The Pentagon is working on ambitious project that would involve creating drones that can fly like bats and are powered by lasers.
The U.S. Department of Defense has just announced a new competition for science grants to build a drone capable of autonomous flight, which sounds fairly ho-hum until you dig deeper into the Broad Agency Announcement. Basically, they want to builld a fleet of bat-like drones that could be powered by lasers, an ambitious technological effort to be sure.
It’s all part of a broader effort by the Pentagon to shift away from static, helicopter drones and toward more dynamic unmanned aerial vehicles that are more nimble and can mimic the movement of flying animals and insects. The announcement notes that advancements in our understanding of the biology of such flying creatures has yielded some great insights into complex flight mechanics, which they are hoping to turn into big improvements in unmanned aerial systems.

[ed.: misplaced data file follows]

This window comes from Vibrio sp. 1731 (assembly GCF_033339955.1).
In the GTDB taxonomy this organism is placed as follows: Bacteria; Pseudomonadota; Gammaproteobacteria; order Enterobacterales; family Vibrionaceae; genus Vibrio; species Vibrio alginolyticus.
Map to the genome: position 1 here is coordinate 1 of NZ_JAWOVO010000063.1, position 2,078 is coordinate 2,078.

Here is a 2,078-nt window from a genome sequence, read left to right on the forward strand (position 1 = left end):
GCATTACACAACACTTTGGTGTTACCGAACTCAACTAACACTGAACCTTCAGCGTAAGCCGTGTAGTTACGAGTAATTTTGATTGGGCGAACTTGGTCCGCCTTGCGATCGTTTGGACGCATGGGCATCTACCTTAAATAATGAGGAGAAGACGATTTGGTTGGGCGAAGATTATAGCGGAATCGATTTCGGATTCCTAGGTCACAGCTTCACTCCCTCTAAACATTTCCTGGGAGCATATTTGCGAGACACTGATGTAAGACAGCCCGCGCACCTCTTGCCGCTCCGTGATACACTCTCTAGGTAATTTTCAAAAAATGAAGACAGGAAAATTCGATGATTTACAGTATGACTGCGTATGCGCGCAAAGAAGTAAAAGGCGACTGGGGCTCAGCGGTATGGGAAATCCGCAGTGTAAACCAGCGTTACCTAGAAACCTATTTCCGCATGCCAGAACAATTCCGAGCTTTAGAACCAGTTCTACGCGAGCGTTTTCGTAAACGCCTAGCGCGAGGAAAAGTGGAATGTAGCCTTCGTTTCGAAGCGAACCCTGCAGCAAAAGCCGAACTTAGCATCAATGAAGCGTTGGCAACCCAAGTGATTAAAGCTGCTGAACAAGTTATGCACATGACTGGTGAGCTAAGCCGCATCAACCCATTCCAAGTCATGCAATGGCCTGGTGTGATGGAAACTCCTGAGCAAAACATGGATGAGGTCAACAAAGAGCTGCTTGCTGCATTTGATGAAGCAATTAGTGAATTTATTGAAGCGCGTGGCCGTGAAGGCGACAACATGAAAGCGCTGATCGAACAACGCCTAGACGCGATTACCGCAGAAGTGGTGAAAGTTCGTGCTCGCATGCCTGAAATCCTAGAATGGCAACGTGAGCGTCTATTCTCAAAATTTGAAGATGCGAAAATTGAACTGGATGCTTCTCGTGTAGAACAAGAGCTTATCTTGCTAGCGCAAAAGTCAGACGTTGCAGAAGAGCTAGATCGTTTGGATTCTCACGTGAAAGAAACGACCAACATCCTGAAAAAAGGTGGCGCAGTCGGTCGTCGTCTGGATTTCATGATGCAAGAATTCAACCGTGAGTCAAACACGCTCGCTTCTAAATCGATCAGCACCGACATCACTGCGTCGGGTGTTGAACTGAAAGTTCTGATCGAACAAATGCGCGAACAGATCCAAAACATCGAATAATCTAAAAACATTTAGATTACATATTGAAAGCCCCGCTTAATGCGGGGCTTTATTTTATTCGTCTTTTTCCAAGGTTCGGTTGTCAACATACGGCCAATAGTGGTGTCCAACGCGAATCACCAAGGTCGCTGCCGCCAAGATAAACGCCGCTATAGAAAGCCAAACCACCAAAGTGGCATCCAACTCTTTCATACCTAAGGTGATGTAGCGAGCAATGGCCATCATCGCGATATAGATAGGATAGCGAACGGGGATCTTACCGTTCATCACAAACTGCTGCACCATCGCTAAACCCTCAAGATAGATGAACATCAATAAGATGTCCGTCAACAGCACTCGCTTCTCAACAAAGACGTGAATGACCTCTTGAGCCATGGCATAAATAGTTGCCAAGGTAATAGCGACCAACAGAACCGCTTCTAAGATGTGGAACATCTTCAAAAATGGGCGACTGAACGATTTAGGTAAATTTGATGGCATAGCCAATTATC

The Pentagon believes that combining a more naturalistic design with finely tuned sensors could give the military a huge advantage over the enemy in the field. And that’s where the lasers come in, as running flexible-wing drones is a lot tougher than spinning a propeller, so keeping it powered by constantly feeding it energy from a laser could be a way around this hurdle.
“The Department of Defense (DoD) announced an award competition for the Defense Enterprise Science Initiative (DESI), a new pilot program that supports university-industry collaboration on use-inspired basic research,” the statement reads. “DESI is sponsored by the Basic Research Office, Office of Assistant Secretary of Defense for Research and Engineering and executed in collaboration with the Air Force Office of Scientific Research, the Air Force Research Laboratory, and the Army Research Office.”